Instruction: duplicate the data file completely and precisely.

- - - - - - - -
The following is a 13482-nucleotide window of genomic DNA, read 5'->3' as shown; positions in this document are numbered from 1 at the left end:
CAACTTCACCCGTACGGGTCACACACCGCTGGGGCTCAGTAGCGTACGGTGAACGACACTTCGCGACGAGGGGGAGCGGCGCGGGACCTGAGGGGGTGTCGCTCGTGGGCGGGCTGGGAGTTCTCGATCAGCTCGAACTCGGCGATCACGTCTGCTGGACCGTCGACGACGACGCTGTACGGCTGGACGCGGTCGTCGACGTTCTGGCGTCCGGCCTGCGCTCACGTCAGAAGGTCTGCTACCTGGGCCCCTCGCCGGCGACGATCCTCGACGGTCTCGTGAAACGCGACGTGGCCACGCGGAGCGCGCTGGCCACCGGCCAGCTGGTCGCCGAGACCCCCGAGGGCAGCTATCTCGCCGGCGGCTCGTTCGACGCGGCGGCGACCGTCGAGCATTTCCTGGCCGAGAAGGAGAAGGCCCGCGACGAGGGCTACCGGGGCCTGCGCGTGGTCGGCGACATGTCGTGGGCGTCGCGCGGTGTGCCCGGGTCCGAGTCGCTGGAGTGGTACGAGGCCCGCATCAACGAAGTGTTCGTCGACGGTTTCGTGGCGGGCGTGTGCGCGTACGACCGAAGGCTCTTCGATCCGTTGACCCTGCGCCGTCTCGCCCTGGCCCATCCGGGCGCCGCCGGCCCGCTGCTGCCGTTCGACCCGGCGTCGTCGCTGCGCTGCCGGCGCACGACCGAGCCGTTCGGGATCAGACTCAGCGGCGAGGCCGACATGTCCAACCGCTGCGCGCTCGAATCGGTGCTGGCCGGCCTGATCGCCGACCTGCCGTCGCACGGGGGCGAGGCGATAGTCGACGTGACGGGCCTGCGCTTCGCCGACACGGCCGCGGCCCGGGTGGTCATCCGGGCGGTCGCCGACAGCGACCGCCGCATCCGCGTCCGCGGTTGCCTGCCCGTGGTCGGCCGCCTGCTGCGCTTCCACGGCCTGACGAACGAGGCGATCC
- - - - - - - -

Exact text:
The following is a 13482-nucleotide window of genomic DNA, read 5'->3' as shown; positions in this document are numbered from 1 at the left end:
CAACTTCACCCGTACGGGTCACACACCGCTGGGGCTCAGTAGCGTACGGTGAACGACACTTCGCGACGAGGGGGAGCGGCGCGGGACCTGAGGGGGTGTCGCTCGTGGGCGGGCTGGGAGTTCTCGATCAGCTCGAACTCGGCGATCACGTCTGCTGGACCGTCGACGACGACGCTGTACGGCTGGACGCGGTCGTCGACGTTCTGGCGTCCGGCCTGCGCTCACGTCAGAAGGTCTGCTACCTGGGCCCCTCGCCGGCGACGATCCTCGACGGTCTCGTGAAACGCGACGTGGCCACGCGGAGCGCGCTGGCCACCGGCCAGCTGGTCGCCGAGACCCCCGAGGGCAGCTATCTCGCCGGCGGCTCGTTCGACGCGGCGGCGACCGTCGAGCATTTCCTGGCCGAGAAGGAGAAGGCCCGCGACGAGGGCTACCGGGGCCTGCGCGTGGTCGGCGACATGTCGTGGGCGTCGCGCGGTGTGCCCGGGTCCGAGTCGCTGGAGTGGTACGAGGCCCGCATCAACGAAGTGTTCGTCGACGGTTTCGTGGCGGGCGTGTGCGCGTACGACCGAAGGCTCTTCGATCCGTTGACCCTGCGCCGTCTCGCCCTGGCCCATCCGGGCGCCGCCGGCCCGCTGCTGCCGTTCGACCCGGCGTCGTCGCTGCGCTGCCGGCGCACGACCGAGCCGTTCGGGATCAGACTCAGCGGCGAGGCCGACATGTCCAACCGCTGCGCGCTCGAATCGGTGCTGGCCGGCCTGATCGCCGACCTGCCGTCGCACGGGGGCGAGGCGATAGTCGACGTGACGGGCCTGCGCTTCGCCGACACGGCCGCGGCCCGGGTGGTCATCCGGGCGGTCGCCGACAGCGACCGCCGCATCCGCGTCCGCGGTTGCCTGCCCGTGGTCGGCCGCCTGCTGCGCTTCCACGGCCTGACGAACGAGGCGATCC